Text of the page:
Remarkably few negative mental effects of the Covid-19 crisis have been reported so far. Despite uncertainty due to and fear of Covid contamination, people do not suffer much more from somberness and anxiety. That is what research from Amsterdam UMC shows. Brenda Penninx: “It is hopeful that a large proportion of people appear resilient in the short term. But the long-term effects are not yet known. There are vulnerable groups such as young people and minority groups that did suffer more psychological symptoms. Those studies have not yet been completed.”

The Covid-19 pandemic has significantly disrupted our society in recent years. The lockdowns, isolation measures and consequences of Covid contamination had major social consequences. It was therefore expected that there would be a sharp increase in psychological complaints. Brenda Penninx and Christiaan Vinkers, both Amsterdam Public Health and Amsterdam Neuroscience researchers and professors at Amsterdam UMC, studied the outcomes of 150 studies that examined hundreds of thousands of people’s reactions to the Covid-19 crisis. Their analysis showed that, on average, people showed very little increase in somberness and anxiety symptoms. Thus, in the short term, the Covid-19 crisis did not have a major effect on their mental status . Nor do the figures show an increase in the number of people with psychiatric disorders or the number of suicides.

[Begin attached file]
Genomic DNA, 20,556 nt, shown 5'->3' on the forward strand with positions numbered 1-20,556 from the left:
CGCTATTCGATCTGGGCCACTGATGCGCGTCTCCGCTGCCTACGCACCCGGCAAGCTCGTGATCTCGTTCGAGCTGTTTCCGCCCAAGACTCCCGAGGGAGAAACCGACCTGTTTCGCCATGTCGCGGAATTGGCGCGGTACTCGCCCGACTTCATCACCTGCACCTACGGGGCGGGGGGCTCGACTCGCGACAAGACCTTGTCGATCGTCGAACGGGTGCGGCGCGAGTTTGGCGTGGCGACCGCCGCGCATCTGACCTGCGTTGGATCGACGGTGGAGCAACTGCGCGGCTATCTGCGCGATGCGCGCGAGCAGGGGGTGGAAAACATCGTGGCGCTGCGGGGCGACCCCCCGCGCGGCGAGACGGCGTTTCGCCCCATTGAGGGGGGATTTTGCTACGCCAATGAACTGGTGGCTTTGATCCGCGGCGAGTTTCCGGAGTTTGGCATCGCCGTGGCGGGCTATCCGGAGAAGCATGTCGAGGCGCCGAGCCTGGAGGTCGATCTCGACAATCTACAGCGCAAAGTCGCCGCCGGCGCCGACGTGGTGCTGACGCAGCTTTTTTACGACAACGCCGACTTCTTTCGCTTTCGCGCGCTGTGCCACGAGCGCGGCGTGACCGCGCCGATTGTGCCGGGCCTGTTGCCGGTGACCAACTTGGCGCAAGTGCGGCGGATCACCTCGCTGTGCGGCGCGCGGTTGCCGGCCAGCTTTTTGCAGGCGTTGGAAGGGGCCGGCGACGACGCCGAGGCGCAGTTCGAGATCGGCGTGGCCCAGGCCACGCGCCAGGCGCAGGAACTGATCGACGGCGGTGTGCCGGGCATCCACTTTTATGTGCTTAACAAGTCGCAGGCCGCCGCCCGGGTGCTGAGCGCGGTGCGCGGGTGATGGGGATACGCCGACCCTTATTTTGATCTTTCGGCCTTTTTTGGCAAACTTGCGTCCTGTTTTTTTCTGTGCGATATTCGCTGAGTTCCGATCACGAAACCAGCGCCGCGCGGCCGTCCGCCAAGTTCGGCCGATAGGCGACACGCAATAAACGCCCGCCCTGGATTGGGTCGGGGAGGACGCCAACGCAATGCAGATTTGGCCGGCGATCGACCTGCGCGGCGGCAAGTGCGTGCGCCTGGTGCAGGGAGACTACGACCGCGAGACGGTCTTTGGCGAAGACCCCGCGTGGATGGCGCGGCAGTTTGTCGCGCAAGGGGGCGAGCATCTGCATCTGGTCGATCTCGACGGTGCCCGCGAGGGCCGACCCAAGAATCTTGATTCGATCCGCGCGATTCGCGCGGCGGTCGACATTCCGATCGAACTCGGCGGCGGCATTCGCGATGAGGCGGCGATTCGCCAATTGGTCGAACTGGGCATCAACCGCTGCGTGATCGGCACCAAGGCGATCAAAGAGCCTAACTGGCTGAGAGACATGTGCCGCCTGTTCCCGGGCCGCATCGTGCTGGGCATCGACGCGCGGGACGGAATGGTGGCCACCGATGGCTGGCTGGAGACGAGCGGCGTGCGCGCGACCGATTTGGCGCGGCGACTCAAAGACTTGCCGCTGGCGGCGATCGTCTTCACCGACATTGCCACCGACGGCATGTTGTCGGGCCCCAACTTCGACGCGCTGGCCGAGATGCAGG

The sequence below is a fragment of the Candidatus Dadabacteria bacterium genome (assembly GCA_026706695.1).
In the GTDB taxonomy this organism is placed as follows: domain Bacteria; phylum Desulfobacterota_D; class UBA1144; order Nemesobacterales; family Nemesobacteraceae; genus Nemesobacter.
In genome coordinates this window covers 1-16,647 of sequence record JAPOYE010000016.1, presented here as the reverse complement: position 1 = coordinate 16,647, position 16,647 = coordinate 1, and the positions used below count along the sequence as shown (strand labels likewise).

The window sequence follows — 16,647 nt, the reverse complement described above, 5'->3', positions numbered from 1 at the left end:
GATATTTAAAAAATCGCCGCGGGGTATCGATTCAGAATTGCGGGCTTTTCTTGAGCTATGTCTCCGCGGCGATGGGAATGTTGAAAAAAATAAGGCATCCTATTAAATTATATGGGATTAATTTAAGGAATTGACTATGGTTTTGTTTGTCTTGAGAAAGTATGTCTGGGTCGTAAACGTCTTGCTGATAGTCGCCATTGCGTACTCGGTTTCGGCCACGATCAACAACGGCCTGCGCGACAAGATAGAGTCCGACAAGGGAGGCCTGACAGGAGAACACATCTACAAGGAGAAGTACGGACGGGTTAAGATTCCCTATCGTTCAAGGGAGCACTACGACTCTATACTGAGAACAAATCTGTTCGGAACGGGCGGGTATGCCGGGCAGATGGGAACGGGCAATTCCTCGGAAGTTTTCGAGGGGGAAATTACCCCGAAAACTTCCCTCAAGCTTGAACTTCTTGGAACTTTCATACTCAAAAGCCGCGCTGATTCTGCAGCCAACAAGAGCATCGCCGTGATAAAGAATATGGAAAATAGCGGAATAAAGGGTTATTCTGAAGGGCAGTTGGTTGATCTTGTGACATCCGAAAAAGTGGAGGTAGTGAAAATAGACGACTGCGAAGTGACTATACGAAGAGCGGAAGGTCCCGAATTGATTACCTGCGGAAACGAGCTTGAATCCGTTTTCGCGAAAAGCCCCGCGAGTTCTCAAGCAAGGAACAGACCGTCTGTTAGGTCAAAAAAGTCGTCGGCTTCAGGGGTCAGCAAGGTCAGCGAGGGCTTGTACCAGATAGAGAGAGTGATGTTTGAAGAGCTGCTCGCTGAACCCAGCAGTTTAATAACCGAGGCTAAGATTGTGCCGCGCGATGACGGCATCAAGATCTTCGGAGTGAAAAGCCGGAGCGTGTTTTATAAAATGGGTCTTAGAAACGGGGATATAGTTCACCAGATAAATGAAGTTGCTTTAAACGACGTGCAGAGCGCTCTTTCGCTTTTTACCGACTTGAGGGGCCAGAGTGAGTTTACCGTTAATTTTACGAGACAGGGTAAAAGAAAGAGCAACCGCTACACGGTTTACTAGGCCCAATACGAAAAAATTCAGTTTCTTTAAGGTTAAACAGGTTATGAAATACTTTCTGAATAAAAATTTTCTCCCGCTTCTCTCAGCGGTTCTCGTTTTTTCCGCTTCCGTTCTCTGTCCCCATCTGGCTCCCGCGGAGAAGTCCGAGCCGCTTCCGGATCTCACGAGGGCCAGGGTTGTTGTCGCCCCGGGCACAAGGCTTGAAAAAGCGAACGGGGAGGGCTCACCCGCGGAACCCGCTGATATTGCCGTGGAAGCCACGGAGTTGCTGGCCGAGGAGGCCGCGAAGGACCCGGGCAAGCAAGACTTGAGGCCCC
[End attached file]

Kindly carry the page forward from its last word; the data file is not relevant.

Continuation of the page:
The researchers see a different picture in people with long-Covid symptoms. Fortunately, there is increasing attention to this group of people who continue to have long-term psychological and cognitive complaints after a Covid infection. Long-Covid complaints such as fatigue, cognitive problems and depression and anxiety symptoms, sometimes many months after infection occur in more than 25% of people who have experienced severe Covid infection. In long-Covid, a chronic inflammatory process in the brain probably plays a role according to recent research.

Listing all the scientific studies on Covid-19 and mental health also revealed that much of the research was of moderate scientific quality. Instead of collaborating and closely following large groups of people, many small and limited studies appeared that do little to help us. Vinkers: “For future pandemics, it is essential that mental health is prioritized from the start and reliable figures are also collected on this. That way we can quickly see who is at risk of mental collapse due to a pandemic, and what is needed to keep people’s resilience good in the long term as well.”

Read the publication in Nature Medicine here.

Read the article in Het Parool (in Dutch) here.